Tuesday, July 31, 2012
(October 1949, U.S.)
Watching William Wyler's THE HEIRESS is one of the most interesting examples of character transformation I've seen on film. In the beginning, Catherine Sloper (played by Olivia de Havilland) is a plain, painfully shy 19th Century woman whose emotionally detached father (played by Ralph Richardson) makes no secret of his disappointment in her and her life. About the only thing Catherine does have going for her is that she's an heiress to a great fortune when her father dies someday. When she unexpectedly meets the charming and good looking Morris Townsend (played by Montgomery Clift), she's immediately taken by the attention that he lavishes upon her; attention she so desperately seeks from her father but will never receive. As cliche would dictate, she falls madly in love with Morris and they plan to marry.
Her father, of course, won't have it because it's obvious to him that someone like Morris, a man without any financial prospects or future, is only after Catherine's fortune. As the viewer, we're not really meant to know if he is or he isn't until the end of the film. Any reasonable deducing, though, will put Catherine's father in the right, even if he is insensitive and cruel about it. Interestingly, though, during Catherine's initial heartbreak over her father's position, she raises a thought-provoking point, and that's this - even if she's deceived into paying for a man's love, has she not the right to even PAY for a love that just might make her happy? Hmmm...there's a mild twist to the age-old gold digging tale I never considered before.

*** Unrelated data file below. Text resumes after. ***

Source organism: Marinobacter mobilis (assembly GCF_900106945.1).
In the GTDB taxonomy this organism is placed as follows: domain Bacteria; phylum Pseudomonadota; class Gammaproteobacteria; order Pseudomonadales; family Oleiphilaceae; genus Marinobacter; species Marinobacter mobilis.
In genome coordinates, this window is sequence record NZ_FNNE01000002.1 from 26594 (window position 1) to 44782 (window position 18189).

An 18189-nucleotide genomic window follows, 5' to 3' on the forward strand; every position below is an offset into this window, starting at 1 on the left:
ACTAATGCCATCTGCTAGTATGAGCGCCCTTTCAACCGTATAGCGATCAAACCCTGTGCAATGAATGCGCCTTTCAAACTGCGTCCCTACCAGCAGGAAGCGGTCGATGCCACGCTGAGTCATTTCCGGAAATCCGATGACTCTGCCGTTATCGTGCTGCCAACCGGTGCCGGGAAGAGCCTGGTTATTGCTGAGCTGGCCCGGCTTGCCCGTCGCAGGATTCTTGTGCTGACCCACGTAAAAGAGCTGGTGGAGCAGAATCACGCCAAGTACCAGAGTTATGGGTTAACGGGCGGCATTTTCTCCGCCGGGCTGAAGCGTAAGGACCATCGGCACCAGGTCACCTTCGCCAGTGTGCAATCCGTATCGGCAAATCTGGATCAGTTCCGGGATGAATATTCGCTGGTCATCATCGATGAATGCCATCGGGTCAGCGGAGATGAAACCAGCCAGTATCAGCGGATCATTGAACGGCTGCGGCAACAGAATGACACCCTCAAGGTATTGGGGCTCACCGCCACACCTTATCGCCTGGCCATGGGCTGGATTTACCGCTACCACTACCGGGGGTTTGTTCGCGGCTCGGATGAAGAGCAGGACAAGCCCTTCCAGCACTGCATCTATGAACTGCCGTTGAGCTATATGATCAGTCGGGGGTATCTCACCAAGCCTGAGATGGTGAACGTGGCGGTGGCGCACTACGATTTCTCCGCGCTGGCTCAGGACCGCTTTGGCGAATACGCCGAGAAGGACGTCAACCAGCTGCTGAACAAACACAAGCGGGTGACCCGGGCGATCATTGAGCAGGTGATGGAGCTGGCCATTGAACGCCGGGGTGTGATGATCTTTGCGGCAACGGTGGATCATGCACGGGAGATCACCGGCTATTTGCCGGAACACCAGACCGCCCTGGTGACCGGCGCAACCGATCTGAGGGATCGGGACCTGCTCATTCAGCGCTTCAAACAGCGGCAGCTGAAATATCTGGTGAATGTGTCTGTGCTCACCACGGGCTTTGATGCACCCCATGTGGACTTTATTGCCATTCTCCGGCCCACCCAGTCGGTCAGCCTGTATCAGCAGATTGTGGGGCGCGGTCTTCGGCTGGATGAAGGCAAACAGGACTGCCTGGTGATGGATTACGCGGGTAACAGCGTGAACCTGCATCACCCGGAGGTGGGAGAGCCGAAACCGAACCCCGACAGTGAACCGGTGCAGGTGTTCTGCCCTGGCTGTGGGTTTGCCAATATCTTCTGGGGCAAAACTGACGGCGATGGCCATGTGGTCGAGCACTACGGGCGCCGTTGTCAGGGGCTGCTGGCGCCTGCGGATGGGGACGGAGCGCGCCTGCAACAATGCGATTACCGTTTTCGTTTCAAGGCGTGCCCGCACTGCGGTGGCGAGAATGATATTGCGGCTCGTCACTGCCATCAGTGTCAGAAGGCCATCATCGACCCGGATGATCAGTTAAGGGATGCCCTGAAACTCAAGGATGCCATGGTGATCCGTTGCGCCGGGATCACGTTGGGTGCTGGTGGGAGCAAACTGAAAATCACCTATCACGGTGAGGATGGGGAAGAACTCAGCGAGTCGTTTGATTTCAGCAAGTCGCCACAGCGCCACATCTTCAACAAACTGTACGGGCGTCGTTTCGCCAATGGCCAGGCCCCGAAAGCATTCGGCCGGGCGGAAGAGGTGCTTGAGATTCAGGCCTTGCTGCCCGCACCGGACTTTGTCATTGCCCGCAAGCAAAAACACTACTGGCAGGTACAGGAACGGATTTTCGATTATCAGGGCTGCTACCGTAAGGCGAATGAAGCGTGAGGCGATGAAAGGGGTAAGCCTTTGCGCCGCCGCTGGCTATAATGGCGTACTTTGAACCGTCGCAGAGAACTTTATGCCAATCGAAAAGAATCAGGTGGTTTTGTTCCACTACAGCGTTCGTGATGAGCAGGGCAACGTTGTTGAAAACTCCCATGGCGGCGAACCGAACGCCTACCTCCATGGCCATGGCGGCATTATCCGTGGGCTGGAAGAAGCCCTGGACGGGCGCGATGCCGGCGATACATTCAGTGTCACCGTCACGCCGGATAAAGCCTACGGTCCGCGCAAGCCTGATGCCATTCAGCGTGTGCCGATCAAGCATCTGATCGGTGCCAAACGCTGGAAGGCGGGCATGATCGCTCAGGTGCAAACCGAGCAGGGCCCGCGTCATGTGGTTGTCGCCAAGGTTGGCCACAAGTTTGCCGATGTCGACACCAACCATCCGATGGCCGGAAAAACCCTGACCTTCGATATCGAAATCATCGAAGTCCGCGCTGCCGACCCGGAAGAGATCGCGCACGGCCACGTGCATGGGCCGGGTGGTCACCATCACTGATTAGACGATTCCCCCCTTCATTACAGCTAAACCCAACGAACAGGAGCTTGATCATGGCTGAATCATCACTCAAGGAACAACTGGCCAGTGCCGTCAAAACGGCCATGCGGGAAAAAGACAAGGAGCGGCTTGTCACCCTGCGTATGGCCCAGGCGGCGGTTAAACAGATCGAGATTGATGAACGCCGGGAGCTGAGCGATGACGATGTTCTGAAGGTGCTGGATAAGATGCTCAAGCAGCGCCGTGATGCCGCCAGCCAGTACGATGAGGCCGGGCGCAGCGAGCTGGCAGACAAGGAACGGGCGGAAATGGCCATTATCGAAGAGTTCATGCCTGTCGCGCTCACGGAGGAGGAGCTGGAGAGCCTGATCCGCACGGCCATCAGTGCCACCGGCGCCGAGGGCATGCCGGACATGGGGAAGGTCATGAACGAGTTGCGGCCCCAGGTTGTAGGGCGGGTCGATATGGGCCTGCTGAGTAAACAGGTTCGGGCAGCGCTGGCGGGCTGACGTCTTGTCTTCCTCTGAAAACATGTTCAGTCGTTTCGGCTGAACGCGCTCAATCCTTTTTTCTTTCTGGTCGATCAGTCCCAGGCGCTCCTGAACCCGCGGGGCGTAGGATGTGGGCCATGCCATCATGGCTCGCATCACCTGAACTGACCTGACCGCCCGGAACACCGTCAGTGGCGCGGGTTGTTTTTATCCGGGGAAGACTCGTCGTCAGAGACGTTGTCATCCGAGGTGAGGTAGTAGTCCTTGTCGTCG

So on the night Catherine and Morris are to elope, she eagerly waits at home for him to come and take her away, but (of course!) he never arrives, and the reason is painfully obvious. It's only years later, after her father has died and she's inherited all of it, that Catherine's strength, her resolve and even her cruelty come to form. She's not only able to face Morris and his bullshit explanation for running out on her, but she's also able to boldly deceive him in return and not permit him back into her life. Yes, Catherine may never love again, but she's become something a lot more important, perhaps, and that's a real SERIOUS BITCH with money!
Sometimes, as the J. Geils Band puts it, love stinks!
Favorite line or dialogue:
Catherine Sloper: "He came back with the SAME lies! The same silly phrases!
Aunt Lavinia: "Why, what are you saying?"
Catherine: "He's grown GREEDIER with the years! The first time he only wanted my money! Now he wants my love, too! Well, he came to the wrong house and he came twice! I shall see that he never comes a third time!"
Lavinia: "Catherine, do you know what you're doing?"
Lavinia: "Poor Morris. Can you be so cruel?"
Catherine: "Yes, I can be very cruel! I have been taught by masters!"